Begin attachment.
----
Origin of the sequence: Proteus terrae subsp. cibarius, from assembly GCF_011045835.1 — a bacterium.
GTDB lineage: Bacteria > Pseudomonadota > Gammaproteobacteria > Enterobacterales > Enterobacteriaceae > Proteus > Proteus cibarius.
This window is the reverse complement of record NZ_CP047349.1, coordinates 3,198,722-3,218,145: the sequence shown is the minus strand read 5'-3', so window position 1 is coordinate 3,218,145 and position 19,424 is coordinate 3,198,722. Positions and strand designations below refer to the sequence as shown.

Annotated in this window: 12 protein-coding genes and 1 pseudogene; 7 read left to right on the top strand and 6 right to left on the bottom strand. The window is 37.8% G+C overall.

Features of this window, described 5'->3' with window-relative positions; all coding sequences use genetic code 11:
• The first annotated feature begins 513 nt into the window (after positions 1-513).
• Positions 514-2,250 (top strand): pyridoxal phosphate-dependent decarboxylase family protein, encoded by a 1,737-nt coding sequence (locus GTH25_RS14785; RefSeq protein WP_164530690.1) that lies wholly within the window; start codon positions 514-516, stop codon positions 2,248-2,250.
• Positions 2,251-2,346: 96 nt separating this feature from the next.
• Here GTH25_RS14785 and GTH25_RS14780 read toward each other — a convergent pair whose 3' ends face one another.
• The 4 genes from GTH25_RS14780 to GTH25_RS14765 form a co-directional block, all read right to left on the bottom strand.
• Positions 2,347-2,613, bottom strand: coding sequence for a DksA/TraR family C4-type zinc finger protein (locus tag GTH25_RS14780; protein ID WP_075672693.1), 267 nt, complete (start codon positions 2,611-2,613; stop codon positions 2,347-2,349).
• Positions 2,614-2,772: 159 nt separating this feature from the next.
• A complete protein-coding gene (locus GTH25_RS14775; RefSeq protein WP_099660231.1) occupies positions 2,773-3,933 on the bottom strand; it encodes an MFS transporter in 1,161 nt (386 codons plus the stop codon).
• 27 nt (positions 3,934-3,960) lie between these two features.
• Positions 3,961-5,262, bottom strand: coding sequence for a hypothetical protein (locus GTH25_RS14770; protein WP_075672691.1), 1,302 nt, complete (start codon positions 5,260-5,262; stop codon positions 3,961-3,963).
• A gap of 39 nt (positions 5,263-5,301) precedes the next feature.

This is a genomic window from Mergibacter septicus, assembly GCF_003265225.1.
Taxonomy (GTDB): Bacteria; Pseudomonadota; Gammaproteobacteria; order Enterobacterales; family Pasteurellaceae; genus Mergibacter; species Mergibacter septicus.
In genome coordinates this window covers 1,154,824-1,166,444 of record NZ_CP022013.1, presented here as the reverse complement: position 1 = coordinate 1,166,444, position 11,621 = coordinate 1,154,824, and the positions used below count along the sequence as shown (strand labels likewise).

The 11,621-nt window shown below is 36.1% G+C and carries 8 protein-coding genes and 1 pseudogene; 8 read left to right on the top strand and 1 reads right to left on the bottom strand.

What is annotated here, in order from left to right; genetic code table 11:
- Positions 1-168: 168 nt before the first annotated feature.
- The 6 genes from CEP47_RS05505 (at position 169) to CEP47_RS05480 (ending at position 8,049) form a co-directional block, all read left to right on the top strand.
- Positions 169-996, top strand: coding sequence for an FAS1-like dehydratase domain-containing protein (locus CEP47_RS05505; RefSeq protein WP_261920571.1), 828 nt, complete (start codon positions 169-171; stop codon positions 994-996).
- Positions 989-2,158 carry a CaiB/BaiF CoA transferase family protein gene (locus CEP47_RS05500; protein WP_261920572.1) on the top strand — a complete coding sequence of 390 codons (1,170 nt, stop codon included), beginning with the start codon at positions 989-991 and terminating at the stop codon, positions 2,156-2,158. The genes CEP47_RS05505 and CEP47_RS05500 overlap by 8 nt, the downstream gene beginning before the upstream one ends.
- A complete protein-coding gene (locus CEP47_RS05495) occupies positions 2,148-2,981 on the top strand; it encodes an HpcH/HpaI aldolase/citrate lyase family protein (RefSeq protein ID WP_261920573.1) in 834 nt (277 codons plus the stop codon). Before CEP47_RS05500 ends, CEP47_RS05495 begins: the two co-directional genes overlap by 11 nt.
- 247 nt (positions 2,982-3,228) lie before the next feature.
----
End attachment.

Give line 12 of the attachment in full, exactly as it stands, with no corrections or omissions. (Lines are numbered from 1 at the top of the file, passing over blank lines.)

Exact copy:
• Positions 2,614-2,772: 159 nt separating this feature from the next.